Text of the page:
The rules for challenging an estate are strictly enforced by the Supreme Court. Not only must a person establish they are an eligible person within the definition of section 57 of the Succession Act to challenge an estate, but they must also bring a claim within the time limit allowed by the legislation.
Time limits to challenge an estate
In NSW a claim must be made “not later than 12 months from the date of death.” The court does have discretion to allow later claims “on sufficient cause being shown”. What constitutes ‘sufficient cause’ will depend on the particular circumstances of each case.
Other States have different time limit rules. For example, in Victoria, a claim must be made “within 6 months from the date of a grant of probate”, in Queensland you must claim “within 9 months from the date of death, however notification must be made within 6 months from date of death”, and Tasmania has the shortest time limit which is “not later than” 3 months from the date of a grant of probate.
How to win a challenge to an estate
To be successful in an estate challenge you must be able to convince a court that you have a greater need for provision out of the estate than any other beneficiaries or competing claimants. What constitutes ‘need’ simply comes down to financial needs. Although section 60 of the Succession Act proscribes a vast array of circumstances that a court can take into account, including “any other matter the Court considers relevant”.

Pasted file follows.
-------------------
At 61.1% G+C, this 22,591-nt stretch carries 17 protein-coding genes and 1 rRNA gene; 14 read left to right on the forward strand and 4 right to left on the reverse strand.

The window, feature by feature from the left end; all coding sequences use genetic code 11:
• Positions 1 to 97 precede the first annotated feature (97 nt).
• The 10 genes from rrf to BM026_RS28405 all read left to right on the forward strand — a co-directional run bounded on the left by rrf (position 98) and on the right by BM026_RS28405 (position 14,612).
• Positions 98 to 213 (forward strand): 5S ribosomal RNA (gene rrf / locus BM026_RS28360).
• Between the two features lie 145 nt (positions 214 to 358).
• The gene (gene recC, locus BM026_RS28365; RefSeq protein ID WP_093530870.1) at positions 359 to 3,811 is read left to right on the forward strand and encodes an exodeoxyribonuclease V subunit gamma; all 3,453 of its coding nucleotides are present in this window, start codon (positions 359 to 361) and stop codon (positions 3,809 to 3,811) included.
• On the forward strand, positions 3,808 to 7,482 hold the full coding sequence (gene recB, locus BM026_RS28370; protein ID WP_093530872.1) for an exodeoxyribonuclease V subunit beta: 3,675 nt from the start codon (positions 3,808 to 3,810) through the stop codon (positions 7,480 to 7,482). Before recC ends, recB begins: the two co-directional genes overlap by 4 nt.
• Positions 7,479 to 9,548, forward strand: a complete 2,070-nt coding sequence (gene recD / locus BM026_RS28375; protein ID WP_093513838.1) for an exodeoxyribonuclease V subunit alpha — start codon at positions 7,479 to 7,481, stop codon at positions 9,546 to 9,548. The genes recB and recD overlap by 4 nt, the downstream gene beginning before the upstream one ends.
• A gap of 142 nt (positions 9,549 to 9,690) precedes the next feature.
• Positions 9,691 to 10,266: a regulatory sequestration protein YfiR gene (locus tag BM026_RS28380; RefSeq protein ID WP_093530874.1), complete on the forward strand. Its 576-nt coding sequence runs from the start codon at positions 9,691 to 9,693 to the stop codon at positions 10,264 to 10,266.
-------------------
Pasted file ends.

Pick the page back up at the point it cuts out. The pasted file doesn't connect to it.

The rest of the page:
What in an estate can be challenged?
The entire estate can be challenged, including any superannuation, money held on trust for the estate or deceased person, money held on a bond, property transactions including jointly held property, and transactions which have occurred to defeat the court.
For more detailed information regarding whether you can make a provision claim against an estate you should contact me.
Please note the answers provided are for your general information only and we ask you to call our office on 02 6331 2911 to obtain detailed legal advice for your individual situation.
Wills & Estates | Kenny Spring Solicitors